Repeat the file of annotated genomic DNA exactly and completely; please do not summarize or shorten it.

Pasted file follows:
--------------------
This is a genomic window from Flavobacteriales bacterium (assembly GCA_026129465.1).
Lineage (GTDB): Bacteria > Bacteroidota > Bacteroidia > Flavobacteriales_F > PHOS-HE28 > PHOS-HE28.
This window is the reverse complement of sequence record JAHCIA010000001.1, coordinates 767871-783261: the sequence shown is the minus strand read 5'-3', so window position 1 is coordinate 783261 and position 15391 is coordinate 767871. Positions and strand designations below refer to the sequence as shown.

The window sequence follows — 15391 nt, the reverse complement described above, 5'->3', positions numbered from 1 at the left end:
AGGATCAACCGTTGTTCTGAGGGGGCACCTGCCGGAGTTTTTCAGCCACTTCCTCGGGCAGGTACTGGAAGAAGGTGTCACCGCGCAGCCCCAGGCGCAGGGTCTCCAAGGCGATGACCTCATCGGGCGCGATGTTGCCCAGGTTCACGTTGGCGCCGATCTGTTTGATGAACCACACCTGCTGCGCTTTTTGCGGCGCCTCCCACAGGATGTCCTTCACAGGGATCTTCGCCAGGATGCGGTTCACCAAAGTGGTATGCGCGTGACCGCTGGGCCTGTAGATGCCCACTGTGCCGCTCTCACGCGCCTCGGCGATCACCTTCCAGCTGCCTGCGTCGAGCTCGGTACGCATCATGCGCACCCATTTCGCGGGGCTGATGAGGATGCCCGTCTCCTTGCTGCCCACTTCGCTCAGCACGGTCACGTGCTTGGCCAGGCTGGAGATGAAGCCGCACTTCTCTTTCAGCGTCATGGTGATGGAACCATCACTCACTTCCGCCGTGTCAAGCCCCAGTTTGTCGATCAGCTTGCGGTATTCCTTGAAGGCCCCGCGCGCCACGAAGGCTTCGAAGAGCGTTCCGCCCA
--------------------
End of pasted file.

This is a genomic window from Flavobacteriales bacterium (assembly GCA_026129465.1).
Lineage (GTDB): Bacteria > Bacteroidota > Bacteroidia > Flavobacteriales_F > PHOS-HE28 > PHOS-HE28.
This window is the reverse complement of sequence record JAHCIA010000001.1, coordinates 767871-783261: the sequence shown is the minus strand read 5'-3', so window position 1 is coordinate 783261 and position 15391 is coordinate 767871. Positions and strand designations below refer to the sequence as shown.

The window sequence follows — 15391 nt, the reverse complement described above, 5'->3', positions numbered from 1 at the left end:
AGGATCAACCGTTGTTCTGAGGGGGCACCTGCCGGAGTTTTTCAGCCACTTCCTCGGGCAGGTACTGGAAGAAGGTGTCACCGCGCAGCCCCAGGCGCAGGGTCTCCAAGGCGATGACCTCATCGGGCGCGATGTTGCCCAGGTTCACGTTGGCGCCGATCTGTTTGATGAACCACACCTGCTGCGCTTTTTGCGGCGCCTCCCACAGGATGTCCTTCACAGGGATCTTCGCCAGGATGCGGTTCACCAAAGTGGTATGCGCGTGACCGCTGGGCCTGTAGATGCCCACTGTGCCGCTCTCACGCGCCTCGGCGATCACCTTCCAGCTGCCTGCGTCGAGCTCGGTACGCATCATGCGCACCCATTTCGCGGGGCTGATGAGGATGCCCGTCTCCTTGCTGCCCACTTCGCTCAGCACGGTCACGTGCTTGGCCAGGCTGGAGATGAAGCCGCACTTCTCTTTCAGCGTCATGGTGATGGAACCATCACTCACTTCCGCCGTGTCAAGCCCCAGTTTGTCGATCAGCTTGCGGTATTCCTTGAAGGCCCCGCGCGCCACGAAGGCTTCGAAGAGCGTTCCGCCCA